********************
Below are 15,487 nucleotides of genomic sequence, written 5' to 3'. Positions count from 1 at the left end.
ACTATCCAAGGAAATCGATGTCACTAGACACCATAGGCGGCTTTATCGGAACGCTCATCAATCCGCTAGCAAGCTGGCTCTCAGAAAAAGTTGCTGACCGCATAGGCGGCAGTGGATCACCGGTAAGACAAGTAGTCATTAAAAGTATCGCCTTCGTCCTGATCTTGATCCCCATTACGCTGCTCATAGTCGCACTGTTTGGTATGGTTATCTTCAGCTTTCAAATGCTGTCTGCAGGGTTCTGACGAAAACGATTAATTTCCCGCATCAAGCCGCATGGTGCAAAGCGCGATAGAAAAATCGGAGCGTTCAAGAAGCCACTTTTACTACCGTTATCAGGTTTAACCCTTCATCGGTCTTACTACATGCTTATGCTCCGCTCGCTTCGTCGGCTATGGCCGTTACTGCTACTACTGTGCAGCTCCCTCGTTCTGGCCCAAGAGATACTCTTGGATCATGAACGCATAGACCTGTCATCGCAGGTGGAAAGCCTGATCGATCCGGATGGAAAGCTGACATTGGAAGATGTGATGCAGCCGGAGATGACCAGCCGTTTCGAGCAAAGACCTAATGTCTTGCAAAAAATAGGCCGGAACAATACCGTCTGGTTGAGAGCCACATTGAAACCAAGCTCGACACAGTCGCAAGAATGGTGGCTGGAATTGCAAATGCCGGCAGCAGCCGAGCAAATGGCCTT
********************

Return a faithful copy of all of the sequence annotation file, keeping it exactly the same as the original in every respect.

Below are 15,487 nucleotides of genomic sequence, written 5' to 3'. Positions count from 1 at the left end.
ACTATCCAAGGAAATCGATGTCACTAGACACCATAGGCGGCTTTATCGGAACGCTCATCAATCCGCTAGCAAGCTGGCTCTCAGAAAAAGTTGCTGACCGCATAGGCGGCAGTGGATCACCGGTAAGACAAGTAGTCATTAAAAGTATCGCCTTCGTCCTGATCTTGATCCCCATTACGCTGCTCATAGTCGCACTGTTTGGTATGGTTATCTTCAGCTTTCAAATGCTGTCTGCAGGGTTCTGACGAAAACGATTAATTTCCCGCATCAAGCCGCATGGTGCAAAGCGCGATAGAAAAATCGGAGCGTTCAAGAAGCCACTTTTACTACCGTTATCAGGTTTAACCCTTCATCGGTCTTACTACATGCTTATGCTCCGCTCGCTTCGTCGGCTATGGCCGTTACTGCTACTACTGTGCAGCTCCCTCGTTCTGGCCCAAGAGATACTCTTGGATCATGAACGCATAGACCTGTCATCGCAGGTGGAAAGCCTGATCGATCCGGATGGAAAGCTGACATTGGAAGATGTGATGCAGCCGGAGATGACCAGCCGTTTCGAGCAAAGACCTAATGTCTTGCAAAAAATAGGCCGGAACAATACCGTCTGGTTGAGAGCCACATTGAAACCAAGCTCGACACAGTCGCAAGAATGGTGGCTGGAATTGCAAATGCCGGCAGCAGCCGAGCAAATGGCCTT